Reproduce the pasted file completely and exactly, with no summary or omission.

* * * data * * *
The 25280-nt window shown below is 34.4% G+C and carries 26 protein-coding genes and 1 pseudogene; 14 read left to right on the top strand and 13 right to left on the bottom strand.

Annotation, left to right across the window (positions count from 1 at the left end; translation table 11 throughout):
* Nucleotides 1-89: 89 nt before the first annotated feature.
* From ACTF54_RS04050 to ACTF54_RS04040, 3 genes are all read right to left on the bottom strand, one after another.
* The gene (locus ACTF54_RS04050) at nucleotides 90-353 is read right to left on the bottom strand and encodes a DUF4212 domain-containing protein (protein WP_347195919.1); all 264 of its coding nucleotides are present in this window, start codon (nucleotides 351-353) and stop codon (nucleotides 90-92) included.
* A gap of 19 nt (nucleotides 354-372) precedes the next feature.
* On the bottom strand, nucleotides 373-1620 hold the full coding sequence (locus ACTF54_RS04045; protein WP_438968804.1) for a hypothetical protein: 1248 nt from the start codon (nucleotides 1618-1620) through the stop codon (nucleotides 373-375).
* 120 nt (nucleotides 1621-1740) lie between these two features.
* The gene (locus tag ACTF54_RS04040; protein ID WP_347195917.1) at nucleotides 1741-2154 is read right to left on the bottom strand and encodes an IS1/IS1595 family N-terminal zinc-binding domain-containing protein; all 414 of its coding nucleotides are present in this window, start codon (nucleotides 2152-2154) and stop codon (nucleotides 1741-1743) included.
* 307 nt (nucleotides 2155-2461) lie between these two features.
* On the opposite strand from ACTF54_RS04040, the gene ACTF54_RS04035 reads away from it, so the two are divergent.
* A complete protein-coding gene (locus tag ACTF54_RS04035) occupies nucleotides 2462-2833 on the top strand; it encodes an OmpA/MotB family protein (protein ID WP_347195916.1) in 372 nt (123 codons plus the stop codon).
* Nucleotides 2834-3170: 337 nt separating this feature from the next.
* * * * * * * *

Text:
The 25280-nt window shown below is 34.4% G+C and carries 26 protein-coding genes and 1 pseudogene; 14 read left to right on the top strand and 13 right to left on the bottom strand.

Annotation, left to right across the window (positions count from 1 at the left end; translation table 11 throughout):
* Nucleotides 1-89: 89 nt before the first annotated feature.
* From ACTF54_RS04050 to ACTF54_RS04040, 3 genes are all read right to left on the bottom strand, one after another.
* The gene (locus ACTF54_RS04050) at nucleotides 90-353 is read right to left on the bottom strand and encodes a DUF4212 domain-containing protein (protein WP_347195919.1); all 264 of its coding nucleotides are present in this window, start codon (nucleotides 351-353) and stop codon (nucleotides 90-92) included.
* A gap of 19 nt (nucleotides 354-372) precedes the next feature.
* On the bottom strand, nucleotides 373-1620 hold the full coding sequence (locus ACTF54_RS04045; protein WP_438968804.1) for a hypothetical protein: 1248 nt from the start codon (nucleotides 1618-1620) through the stop codon (nucleotides 373-375).
* 120 nt (nucleotides 1621-1740) lie between these two features.
* The gene (locus tag ACTF54_RS04040; protein ID WP_347195917.1) at nucleotides 1741-2154 is read right to left on the bottom strand and encodes an IS1/IS1595 family N-terminal zinc-binding domain-containing protein; all 414 of its coding nucleotides are present in this window, start codon (nucleotides 2152-2154) and stop codon (nucleotides 1741-1743) included.
* 307 nt (nucleotides 2155-2461) lie between these two features.
* On the opposite strand from ACTF54_RS04040, the gene ACTF54_RS04035 reads away from it, so the two are divergent.
* A complete protein-coding gene (locus tag ACTF54_RS04035) occupies nucleotides 2462-2833 on the top strand; it encodes an OmpA/MotB family protein (protein ID WP_347195916.1) in 372 nt (123 codons plus the stop codon).
* Nucleotides 2834-3170: 337 nt separating this feature from the next.